NickNielsen
NickNielsen

Both the movie and the series also fit squarely in the steampunk category.

Jaqui
Jaqui

with throwing Lois McMaster Bujold's Miles Vorkosigan stories in as excellent examples of comic space opera. tears of laughter will drip when reading. :D Pol Anderson's MUTE is a good example of Metahuman. Ringworld cause any bells to chime for you? :D You might find David Drake's work a good fit for the military Science Fiction Genre, most of the mindset he portrays in ALL his works stems from his own experiences in Vietnam. He tends to focus more on the human aspect than the technology, but gives enough about the technology to support the storyline. and you missed the Environmental sub genre entirely. Herbet's DUNE being the best known work that fits it. but Kim Stanley Robinson's Red Mars, Blue Mars, Green Mars trilogy is a far better example of the subgenre.

Jitse Klomp
Jitse Klomp

I think Douglas Adams deserves his own subgenre, Adams Fiction. I have never read science fiction novels that were funnier than the Hitchhiker's Guide To The Galaxy or The Salmon of Doubt.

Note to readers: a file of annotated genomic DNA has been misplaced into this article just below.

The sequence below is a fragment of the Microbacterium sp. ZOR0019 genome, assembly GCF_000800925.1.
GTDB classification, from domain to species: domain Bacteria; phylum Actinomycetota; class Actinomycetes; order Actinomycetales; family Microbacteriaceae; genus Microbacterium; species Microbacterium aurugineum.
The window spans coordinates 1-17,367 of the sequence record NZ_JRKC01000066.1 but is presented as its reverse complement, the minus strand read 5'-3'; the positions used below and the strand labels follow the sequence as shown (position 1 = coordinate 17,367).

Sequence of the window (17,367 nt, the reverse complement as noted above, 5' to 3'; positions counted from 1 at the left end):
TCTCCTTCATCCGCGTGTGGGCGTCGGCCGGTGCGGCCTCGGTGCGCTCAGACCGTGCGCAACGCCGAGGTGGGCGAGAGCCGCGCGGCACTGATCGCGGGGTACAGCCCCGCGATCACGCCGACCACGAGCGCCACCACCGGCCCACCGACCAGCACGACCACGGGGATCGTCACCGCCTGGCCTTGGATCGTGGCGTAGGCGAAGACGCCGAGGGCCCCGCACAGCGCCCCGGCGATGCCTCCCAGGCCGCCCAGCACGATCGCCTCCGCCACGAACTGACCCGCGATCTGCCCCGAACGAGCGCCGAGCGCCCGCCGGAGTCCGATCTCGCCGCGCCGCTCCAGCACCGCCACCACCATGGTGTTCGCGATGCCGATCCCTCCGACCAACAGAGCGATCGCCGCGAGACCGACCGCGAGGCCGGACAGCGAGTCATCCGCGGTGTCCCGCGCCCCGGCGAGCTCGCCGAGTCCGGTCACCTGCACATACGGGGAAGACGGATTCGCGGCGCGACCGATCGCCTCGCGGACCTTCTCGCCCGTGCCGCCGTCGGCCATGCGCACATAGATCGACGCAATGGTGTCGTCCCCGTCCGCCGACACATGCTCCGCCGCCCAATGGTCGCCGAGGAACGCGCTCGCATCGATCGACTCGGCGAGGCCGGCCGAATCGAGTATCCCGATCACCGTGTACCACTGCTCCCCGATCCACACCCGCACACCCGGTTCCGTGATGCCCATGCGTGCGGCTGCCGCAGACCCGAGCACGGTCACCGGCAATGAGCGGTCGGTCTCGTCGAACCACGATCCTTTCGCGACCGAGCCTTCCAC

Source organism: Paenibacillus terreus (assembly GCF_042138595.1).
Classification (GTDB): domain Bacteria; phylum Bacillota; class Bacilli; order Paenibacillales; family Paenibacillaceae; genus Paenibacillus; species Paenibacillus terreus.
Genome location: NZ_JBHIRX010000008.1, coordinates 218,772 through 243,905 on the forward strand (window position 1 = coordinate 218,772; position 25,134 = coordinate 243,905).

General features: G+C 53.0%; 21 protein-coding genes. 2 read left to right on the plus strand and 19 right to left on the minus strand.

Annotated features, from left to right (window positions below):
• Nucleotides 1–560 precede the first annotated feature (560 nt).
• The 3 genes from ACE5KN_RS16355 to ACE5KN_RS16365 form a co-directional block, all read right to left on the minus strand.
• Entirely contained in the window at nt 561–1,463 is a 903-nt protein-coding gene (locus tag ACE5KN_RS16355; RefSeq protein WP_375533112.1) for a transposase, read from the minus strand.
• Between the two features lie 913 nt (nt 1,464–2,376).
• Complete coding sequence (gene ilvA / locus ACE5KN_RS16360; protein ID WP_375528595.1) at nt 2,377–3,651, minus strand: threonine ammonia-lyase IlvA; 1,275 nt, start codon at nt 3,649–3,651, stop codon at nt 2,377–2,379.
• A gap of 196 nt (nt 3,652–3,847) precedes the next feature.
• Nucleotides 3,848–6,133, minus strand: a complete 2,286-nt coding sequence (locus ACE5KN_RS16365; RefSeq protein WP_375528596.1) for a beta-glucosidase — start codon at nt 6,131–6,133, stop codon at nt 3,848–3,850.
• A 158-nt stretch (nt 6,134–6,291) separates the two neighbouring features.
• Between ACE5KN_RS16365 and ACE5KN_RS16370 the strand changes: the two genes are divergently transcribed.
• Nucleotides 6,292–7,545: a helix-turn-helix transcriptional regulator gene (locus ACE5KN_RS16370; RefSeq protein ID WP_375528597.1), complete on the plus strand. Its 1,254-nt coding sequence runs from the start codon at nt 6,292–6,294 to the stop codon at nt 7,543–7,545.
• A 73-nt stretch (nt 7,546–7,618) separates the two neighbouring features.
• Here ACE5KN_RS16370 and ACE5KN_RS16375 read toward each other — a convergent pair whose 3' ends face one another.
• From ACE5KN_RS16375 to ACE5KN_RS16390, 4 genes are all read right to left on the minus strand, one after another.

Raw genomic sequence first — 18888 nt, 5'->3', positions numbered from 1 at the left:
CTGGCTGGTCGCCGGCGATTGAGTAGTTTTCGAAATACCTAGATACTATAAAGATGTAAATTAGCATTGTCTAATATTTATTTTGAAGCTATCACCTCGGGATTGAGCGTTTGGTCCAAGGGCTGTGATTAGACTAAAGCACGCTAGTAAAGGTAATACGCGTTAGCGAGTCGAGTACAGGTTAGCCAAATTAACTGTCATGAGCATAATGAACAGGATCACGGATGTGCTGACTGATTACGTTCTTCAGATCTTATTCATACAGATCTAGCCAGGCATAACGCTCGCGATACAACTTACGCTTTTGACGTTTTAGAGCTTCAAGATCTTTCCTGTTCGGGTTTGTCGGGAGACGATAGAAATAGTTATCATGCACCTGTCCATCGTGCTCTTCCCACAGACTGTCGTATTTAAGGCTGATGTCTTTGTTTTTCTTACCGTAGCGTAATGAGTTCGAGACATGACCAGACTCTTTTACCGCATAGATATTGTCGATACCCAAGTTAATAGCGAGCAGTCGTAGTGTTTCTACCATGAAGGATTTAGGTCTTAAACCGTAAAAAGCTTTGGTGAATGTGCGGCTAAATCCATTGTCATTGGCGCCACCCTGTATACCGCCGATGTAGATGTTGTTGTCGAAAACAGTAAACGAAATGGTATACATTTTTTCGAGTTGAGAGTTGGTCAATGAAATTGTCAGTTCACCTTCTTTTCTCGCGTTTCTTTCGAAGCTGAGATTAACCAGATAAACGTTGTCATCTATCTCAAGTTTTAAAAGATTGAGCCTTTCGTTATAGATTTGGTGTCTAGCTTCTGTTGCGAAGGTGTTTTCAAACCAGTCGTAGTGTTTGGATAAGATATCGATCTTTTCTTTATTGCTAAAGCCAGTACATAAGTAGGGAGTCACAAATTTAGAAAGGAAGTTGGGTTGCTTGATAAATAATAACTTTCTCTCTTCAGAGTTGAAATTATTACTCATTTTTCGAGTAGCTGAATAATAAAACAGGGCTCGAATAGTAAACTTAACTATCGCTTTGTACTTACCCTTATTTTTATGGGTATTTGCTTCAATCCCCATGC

Tony Hopkinson
Tony Hopkinson

Culture shock Might be more of a meta-genre than a sub, but to me the real interest in sci-fi isn't that the alien is small and green, but the impact of no longer being alone.... If anyone does this better than CJ Cherryh, someone let me know.

BFilmFan
BFilmFan

Multiverse: Similiar to alternate world history; however, often distibguished by multiple universes existing parallel to one another which characters can access, eitehr intentionally or otherwise. Multiple universes sometimes feature wildly divergent histories and or physical laws. Zelany's Princes of Amber is an example of multiverse novels. The term multiverse is generally attribited to Michael Moorcock, originally in reference to his works, especially the Elric series of high fantasy. First Contact: Distinguished by Earth discovering advanced life forms not from Earth, generally of a technologically similiar or advanced race. Often distinguished by mankind's reactions to the dsicovery. Rendevaus with Rama is a good start. Secret History: Generally distinguished by the revelation that the generally accepted version of reality is not the truth. Often features characters that are under threat due to this newly dsicovered information from individuals and secret societies which wish the information to not be known. The comic Planetary would be an excellent example of this type of science fiction. Those are some of the ones I thought of in the few minutes I had to spare. Excellent and thoughtful article!

Stalemate
Stalemate